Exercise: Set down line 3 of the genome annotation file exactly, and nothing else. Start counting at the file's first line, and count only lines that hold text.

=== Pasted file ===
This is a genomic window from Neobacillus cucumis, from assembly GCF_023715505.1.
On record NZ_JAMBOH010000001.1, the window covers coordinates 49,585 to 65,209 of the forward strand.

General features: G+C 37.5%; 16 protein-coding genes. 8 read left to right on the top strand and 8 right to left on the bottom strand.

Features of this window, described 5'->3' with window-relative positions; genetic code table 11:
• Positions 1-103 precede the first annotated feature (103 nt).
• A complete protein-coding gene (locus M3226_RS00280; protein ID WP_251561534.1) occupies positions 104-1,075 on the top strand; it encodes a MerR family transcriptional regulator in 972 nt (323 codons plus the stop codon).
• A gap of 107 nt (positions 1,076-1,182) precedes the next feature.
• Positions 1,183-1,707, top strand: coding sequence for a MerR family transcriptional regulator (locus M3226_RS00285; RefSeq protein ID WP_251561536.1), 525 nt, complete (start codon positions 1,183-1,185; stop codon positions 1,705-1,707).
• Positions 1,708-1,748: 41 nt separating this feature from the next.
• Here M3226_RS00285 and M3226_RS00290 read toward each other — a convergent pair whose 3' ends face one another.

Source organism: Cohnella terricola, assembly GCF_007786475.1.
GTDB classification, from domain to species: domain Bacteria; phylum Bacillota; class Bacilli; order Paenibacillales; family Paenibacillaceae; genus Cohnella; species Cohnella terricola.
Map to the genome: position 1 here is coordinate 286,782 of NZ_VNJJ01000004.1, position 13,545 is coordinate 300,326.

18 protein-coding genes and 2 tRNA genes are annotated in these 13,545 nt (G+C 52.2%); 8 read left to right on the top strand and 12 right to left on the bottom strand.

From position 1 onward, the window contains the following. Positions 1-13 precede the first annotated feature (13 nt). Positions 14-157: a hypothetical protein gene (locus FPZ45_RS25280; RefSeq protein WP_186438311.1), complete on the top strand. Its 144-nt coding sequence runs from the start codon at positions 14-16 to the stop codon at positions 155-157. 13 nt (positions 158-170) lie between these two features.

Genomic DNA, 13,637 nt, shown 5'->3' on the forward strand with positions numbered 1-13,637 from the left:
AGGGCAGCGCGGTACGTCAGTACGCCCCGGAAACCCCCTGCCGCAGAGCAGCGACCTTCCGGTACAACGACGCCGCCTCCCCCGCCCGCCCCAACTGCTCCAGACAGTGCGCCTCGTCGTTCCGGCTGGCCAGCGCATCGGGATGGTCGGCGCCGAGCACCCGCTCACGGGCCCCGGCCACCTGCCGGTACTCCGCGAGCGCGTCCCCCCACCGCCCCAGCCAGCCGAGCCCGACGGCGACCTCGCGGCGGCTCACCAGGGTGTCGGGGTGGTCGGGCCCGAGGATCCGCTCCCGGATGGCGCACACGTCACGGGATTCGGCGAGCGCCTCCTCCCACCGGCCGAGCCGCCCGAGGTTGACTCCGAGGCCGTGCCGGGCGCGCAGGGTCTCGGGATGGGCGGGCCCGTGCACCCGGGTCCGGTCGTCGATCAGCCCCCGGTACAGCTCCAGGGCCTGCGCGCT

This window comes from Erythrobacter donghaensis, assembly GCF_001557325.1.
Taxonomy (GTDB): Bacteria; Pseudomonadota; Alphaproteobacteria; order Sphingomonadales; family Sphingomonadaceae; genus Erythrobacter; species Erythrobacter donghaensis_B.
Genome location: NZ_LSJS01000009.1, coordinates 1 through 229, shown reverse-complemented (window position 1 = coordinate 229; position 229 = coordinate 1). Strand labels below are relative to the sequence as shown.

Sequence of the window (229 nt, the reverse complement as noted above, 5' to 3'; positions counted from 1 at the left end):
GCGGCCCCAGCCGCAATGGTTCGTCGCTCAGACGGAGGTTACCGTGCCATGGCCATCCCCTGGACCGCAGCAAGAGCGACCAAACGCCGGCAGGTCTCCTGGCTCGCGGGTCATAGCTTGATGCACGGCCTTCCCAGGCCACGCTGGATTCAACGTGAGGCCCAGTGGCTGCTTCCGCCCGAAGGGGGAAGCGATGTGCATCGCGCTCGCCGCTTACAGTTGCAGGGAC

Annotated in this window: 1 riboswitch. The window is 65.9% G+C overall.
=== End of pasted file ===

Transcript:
General features: G+C 37.5%; 16 protein-coding genes. 8 read left to right on the top strand and 8 right to left on the bottom strand.